This point thus highlights what we need from others and what we can give to others during this difficult time.
So, when you are having difficulty, share those painful feelings with someone who can mirror back to you acceptance, loving compassion, and the deep recognition of what you are going through. And it serves as a reminder to be there for someone else when they need you.
4. Develop A Vision For Valued Outcomes In The Short And Long Term, And Work Toward Them The Best You Can.
I will often ask clients to reflect on the following: Given the who you are, the situation that you are in, and your core values, how do you want to be, and where do you want to be, in the short term and over a longer period? Sometimes the answer in the short term is obvious. Often, this is a complicated question that requires significant reflection. But investing the time in breaking it down and developing the answer is well worth the effort. It creates an “imaginal” representation that can serve as a template regarding what you want to be as you continue to learn and grow.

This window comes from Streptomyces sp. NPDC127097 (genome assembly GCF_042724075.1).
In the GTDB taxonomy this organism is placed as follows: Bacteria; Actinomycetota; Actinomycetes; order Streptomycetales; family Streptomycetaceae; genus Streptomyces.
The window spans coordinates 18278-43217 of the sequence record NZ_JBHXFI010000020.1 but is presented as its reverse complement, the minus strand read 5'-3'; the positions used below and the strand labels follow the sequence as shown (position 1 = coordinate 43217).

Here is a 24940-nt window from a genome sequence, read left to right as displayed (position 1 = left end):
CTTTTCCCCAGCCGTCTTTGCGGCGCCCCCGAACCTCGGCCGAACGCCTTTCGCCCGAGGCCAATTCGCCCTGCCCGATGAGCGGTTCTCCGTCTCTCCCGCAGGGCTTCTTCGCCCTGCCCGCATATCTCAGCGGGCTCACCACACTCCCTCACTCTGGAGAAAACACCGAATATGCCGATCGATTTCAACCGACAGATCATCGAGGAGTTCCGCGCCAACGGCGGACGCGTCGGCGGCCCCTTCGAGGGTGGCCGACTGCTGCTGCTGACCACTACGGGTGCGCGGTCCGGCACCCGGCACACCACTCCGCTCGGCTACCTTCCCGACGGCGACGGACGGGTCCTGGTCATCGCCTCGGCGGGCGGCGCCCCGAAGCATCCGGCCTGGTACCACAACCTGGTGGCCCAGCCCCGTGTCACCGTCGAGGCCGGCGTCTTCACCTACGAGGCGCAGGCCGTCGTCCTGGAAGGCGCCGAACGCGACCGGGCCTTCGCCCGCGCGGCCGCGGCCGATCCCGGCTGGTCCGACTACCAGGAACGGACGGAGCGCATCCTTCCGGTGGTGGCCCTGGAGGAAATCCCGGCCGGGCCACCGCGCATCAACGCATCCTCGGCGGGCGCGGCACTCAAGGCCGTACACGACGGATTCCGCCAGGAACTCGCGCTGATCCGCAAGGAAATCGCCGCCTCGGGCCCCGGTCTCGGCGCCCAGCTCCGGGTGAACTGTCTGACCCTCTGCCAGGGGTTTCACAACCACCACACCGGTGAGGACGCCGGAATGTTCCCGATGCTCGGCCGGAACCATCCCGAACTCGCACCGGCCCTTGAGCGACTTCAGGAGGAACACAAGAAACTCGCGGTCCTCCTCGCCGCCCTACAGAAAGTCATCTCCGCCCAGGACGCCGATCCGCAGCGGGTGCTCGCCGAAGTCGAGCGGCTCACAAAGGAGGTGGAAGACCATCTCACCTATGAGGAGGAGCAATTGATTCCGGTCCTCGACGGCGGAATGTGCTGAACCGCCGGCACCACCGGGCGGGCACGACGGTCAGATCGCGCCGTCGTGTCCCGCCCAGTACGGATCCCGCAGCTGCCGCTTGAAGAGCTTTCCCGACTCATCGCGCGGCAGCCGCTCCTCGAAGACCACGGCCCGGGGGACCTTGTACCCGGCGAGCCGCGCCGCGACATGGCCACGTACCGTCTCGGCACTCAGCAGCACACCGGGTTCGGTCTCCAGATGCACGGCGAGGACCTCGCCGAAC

Ultimately, finding one’s path, especially in the face of much disruption, can be highly challenging. Thus, it requires systematic effort and reflection. Then it requires courage and commitment to attempt to realize it.
Reference For more detailed information on resilient coping, see the following: A PT Magazine article on how many folks react negatively to negative feelings and how to reverse that cycle. On turning your inner critic into a metacognitive observer that is curious, accepting, loving, motivated. A guided blog tour on learning to process negative emotions A guided blog tour on what to do if you are depressed
Written by: Gregg Henriques Originally appeared on: Psychology Today Republished with permission.